It is evident why such crimes as sexual assault is widely spread on campuses around the country. Students don’t usually report about them, because of being scared. Also, there is no knowledge about special programs for sexual assault victims, which help them reel from the past. 

Besides this, men, for instance, find it harder to accept being sexually assaulted. For LGBTQ members, the confess is connected with extra pressure from society.

How to Protect Yourself After an Abuse?

Although it is difficult to move beyond trauma after sexual violence, there are some things you can do to feel secure:

  • Initially, communicate with people you rely on. After that, it will be easier for you to address law bodies, which will protect you. 
  • Never keep silent – insulters select those victims, who can’t protect themselves either physically or legally, but you can if you report the crime. 
  • Follow the rules described in the section above “What if it Already Happened to You? And remember, reporting an assault is the only way to stop it. 
  • Avoid being alone – stay with entrusted people. 

How to Support an Assault Victim

Being a friend or a relative of a sexual assault victim is not easier than being a victim yourself. It is a great responsibility to support an abused person who entrusted you with his/her trauma. 

The most important thing is to convince the victims to report the assault. However, don’t do it yourself without the consent of the victims. Just be there and make them feel cared about. 

Resources for Campus Sexual Assault Victims

It’s a good thing that there are numerous resources to support people who experienced sexual assault. There you will be understood and comforted:

RAINN or Rape, Abuse, and Incest National Network is the biggest organization in the USA, which everyone can contact in case of abuse. 

You can reach out to this organization any day or an hour and with any kind of crime that you’ve become a victim of.  

Joyful Heart Foundation

It offers psychological support for victims of sexual harassment.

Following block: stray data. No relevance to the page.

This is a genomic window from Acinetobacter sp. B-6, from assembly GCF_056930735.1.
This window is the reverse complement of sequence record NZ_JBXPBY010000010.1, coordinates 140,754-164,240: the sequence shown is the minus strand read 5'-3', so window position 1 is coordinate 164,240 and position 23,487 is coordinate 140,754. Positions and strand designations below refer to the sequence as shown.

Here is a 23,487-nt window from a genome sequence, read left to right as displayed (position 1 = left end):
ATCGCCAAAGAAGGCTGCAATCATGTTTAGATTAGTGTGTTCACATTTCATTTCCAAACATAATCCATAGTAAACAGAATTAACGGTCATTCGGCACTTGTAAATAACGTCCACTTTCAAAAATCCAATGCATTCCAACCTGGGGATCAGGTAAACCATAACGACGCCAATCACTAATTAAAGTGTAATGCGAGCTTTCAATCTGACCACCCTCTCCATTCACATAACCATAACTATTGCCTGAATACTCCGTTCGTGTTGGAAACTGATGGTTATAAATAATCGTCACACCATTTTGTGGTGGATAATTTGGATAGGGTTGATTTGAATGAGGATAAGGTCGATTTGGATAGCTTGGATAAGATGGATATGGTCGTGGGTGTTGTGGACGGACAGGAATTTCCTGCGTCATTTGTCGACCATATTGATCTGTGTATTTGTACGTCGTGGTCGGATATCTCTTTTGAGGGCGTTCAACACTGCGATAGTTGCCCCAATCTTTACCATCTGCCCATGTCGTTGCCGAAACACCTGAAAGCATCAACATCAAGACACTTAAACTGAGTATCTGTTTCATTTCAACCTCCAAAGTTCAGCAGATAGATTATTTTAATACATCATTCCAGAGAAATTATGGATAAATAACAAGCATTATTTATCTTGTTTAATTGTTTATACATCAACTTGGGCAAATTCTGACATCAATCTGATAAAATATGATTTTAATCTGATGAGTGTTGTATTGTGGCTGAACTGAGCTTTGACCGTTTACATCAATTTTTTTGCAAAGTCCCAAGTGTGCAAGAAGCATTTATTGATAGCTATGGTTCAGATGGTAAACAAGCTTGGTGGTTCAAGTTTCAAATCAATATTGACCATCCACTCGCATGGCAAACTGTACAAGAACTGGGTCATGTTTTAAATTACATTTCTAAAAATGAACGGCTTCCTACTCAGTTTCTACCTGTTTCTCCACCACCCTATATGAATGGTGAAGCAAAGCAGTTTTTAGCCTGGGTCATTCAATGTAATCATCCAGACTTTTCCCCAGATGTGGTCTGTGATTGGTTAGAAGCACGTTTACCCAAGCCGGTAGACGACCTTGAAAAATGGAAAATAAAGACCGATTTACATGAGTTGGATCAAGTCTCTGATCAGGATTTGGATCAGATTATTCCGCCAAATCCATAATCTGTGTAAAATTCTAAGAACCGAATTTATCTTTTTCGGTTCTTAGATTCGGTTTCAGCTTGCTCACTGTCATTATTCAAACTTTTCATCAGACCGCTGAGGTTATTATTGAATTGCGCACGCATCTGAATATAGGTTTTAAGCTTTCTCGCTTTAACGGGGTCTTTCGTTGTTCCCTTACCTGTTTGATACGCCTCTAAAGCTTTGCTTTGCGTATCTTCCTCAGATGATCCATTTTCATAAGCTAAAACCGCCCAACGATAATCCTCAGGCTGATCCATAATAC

National Street Harassment Hotline

The service is operated by RAINN. They are available 24/7 and accept both phone calls and written messages, which are sometimes safer.

National Teen Dating Abuse Online Helpline

Students can contact this helpline when feeling intimidated by offenders. The organization also provides psychological or legal help if you have a toxic relationship.

U.S. Department of Justice: National Sex Offender Public Website

You can contact this organization if you’ve become a victim or witnessed a sexual assault to prevent it from happening again.

Stalking Resource Center

Stalking is very dangerous, as it characterizes people capable of violent things. In case you notice stalking, address this organization the sooner, the better.

Pathways to Safety International

This organization assists students who often travel and stop for a night in a stranger surrounding. Its task is to check that your stay is safe, and there’s no threat of sexual assault.

Office of Equal Opportunity and Affirmative Action 

Even though this organization is at the University of Utah, it is active in protecting sexual assault victims throughout the country.

GLBTQ Domestic Violence Project

It’s a pity, but still, LGBTQ members are often attacked and become victims of sexual assault by haters. The organization in question serves as a shelter for LGBTQ people, who lack protection.

Make sure you know where you can find a special board in your college or university, which addresses such issues too.  

Summary

Don’t remain silent! You are not going to be blamed for the truth and your own security. You have the right to defend yourself. Very often, you can’t deal with the offender without help. Knowing that you will not make any complaint can give leeway to assaulters. 

So, never leave it to yourself if sexual misconduct happened to you. Moreover, your bravery can save hundreds of other innocent people from being attacked.